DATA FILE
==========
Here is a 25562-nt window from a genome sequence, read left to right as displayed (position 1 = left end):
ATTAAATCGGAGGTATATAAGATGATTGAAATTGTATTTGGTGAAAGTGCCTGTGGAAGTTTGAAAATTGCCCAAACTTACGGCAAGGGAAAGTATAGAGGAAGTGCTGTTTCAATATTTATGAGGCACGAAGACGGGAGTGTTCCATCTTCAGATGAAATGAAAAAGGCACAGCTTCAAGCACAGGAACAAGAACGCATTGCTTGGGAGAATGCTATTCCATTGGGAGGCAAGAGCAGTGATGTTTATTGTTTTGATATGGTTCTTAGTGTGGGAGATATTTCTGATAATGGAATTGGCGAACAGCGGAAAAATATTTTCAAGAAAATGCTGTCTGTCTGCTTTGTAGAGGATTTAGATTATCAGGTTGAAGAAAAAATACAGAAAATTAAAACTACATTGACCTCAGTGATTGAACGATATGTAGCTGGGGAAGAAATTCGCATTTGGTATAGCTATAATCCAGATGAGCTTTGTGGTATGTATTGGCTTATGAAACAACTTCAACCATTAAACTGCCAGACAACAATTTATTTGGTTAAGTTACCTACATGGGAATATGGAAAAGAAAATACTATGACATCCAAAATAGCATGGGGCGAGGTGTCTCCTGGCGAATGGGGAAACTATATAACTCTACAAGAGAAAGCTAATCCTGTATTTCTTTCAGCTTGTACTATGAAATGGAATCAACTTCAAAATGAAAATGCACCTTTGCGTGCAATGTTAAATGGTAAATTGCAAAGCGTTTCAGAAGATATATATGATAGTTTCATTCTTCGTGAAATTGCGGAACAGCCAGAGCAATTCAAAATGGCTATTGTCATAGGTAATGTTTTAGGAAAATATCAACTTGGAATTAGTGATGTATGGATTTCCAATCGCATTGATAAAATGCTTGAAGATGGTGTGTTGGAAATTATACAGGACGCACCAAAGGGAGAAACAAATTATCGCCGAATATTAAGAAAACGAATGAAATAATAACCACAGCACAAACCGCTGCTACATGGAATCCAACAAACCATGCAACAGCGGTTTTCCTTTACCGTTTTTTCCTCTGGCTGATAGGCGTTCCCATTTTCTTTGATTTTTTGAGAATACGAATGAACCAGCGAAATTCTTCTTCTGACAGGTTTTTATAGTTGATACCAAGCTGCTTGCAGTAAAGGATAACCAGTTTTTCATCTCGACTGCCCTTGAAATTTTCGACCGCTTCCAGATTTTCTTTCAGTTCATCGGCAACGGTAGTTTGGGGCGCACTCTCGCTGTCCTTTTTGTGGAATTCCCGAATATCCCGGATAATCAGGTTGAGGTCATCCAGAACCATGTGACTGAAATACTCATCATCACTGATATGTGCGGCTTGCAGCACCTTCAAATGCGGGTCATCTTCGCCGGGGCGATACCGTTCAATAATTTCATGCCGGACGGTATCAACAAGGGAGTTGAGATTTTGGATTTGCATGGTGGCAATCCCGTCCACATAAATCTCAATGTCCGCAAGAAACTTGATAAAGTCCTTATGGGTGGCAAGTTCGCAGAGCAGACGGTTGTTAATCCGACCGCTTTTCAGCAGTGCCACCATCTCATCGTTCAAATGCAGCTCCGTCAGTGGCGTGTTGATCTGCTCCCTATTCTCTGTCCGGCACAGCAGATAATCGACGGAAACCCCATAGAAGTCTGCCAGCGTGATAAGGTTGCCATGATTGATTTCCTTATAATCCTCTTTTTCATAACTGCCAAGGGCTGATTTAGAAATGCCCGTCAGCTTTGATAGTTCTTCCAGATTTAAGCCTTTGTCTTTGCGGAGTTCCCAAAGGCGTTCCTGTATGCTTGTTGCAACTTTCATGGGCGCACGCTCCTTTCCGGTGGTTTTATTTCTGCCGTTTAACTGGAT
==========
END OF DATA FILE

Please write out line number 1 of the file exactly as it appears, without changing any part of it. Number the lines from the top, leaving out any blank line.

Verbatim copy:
Here is a 25562-nt window from a genome sequence, read left to right as displayed (position 1 = left end):